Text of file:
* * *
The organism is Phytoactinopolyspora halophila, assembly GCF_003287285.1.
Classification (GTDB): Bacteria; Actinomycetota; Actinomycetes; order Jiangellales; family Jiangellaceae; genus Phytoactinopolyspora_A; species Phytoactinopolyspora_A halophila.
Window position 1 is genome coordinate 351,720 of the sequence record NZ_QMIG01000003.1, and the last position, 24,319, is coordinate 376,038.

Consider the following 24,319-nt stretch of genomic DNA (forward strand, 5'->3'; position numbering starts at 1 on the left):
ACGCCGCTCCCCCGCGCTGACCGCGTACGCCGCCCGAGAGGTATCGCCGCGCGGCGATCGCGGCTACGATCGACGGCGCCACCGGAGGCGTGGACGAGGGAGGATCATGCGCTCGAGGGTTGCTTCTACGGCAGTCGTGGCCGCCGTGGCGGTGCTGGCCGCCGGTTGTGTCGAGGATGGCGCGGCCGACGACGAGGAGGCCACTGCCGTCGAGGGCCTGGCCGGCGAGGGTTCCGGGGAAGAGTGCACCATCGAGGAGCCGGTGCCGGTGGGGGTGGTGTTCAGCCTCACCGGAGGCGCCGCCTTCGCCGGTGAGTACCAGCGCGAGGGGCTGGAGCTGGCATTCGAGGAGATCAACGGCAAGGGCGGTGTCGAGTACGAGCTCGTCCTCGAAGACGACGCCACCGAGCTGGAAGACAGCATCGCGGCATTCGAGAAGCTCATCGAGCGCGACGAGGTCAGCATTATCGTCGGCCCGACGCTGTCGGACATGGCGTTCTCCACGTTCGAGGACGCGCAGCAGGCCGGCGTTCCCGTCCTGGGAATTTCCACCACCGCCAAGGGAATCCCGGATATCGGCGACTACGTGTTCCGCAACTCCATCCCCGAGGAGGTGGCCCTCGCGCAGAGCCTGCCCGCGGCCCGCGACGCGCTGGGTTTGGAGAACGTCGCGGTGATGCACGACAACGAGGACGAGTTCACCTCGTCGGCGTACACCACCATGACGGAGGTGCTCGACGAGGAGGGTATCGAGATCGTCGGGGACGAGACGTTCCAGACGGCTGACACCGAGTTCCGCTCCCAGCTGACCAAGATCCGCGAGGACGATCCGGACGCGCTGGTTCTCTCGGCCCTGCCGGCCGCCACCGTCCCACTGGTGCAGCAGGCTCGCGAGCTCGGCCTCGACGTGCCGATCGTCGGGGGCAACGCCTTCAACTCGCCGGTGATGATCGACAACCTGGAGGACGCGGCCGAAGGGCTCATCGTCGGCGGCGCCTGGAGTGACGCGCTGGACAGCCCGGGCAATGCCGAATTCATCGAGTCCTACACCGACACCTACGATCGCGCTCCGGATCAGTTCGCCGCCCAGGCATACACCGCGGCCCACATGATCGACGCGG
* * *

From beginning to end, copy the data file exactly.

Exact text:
The organism is Phytoactinopolyspora halophila, assembly GCF_003287285.1.
Classification (GTDB): Bacteria; Actinomycetota; Actinomycetes; order Jiangellales; family Jiangellaceae; genus Phytoactinopolyspora_A; species Phytoactinopolyspora_A halophila.
Window position 1 is genome coordinate 351,720 of the sequence record NZ_QMIG01000003.1, and the last position, 24,319, is coordinate 376,038.

Consider the following 24,319-nt stretch of genomic DNA (forward strand, 5'->3'; position numbering starts at 1 on the left):
ACGCCGCTCCCCCGCGCTGACCGCGTACGCCGCCCGAGAGGTATCGCCGCGCGGCGATCGCGGCTACGATCGACGGCGCCACCGGAGGCGTGGACGAGGGAGGATCATGCGCTCGAGGGTTGCTTCTACGGCAGTCGTGGCCGCCGTGGCGGTGCTGGCCGCCGGTTGTGTCGAGGATGGCGCGGCCGACGACGAGGAGGCCACTGCCGTCGAGGGCCTGGCCGGCGAGGGTTCCGGGGAAGAGTGCACCATCGAGGAGCCGGTGCCGGTGGGGGTGGTGTTCAGCCTCACCGGAGGCGCCGCCTTCGCCGGTGAGTACCAGCGCGAGGGGCTGGAGCTGGCATTCGAGGAGATCAACGGCAAGGGCGGTGTCGAGTACGAGCTCGTCCTCGAAGACGACGCCACCGAGCTGGAAGACAGCATCGCGGCATTCGAGAAGCTCATCGAGCGCGACGAGGTCAGCATTATCGTCGGCCCGACGCTGTCGGACATGGCGTTCTCCACGTTCGAGGACGCGCAGCAGGCCGGCGTTCCCGTCCTGGGAATTTCCACCACCGCCAAGGGAATCCCGGATATCGGCGACTACGTGTTCCGCAACTCCATCCCCGAGGAGGTGGCCCTCGCGCAGAGCCTGCCCGCGGCCCGCGACGCGCTGGGTTTGGAGAACGTCGCGGTGATGCACGACAACGAGGACGAGTTCACCTCGTCGGCGTACACCACCATGACGGAGGTGCTCGACGAGGAGGGTATCGAGATCGTCGGGGACGAGACGTTCCAGACGGCTGACACCGAGTTCCGCTCCCAGCTGACCAAGATCCGCGAGGACGATCCGGACGCGCTGGTTCTCTCGGCCCTGCCGGCCGCCACCGTCCCACTGGTGCAGCAGGCTCGCGAGCTCGGCCTCGACGTGCCGATCGTCGGGGGCAACGCCTTCAACTCGCCGGTGATGATCGACAACCTGGAGGACGCGGCCGAAGGGCTCATCGTCGGCGGCGCCTGGAGTGACGCGCTGGACAGCCCGGGCAATGCCGAATTCATCGAGTCCTACACCGACACCTACGATCGCGCTCCGGATCAGTTCGCCGCCCAGGCATACACCGCGGCCCACATGATCGACGCGG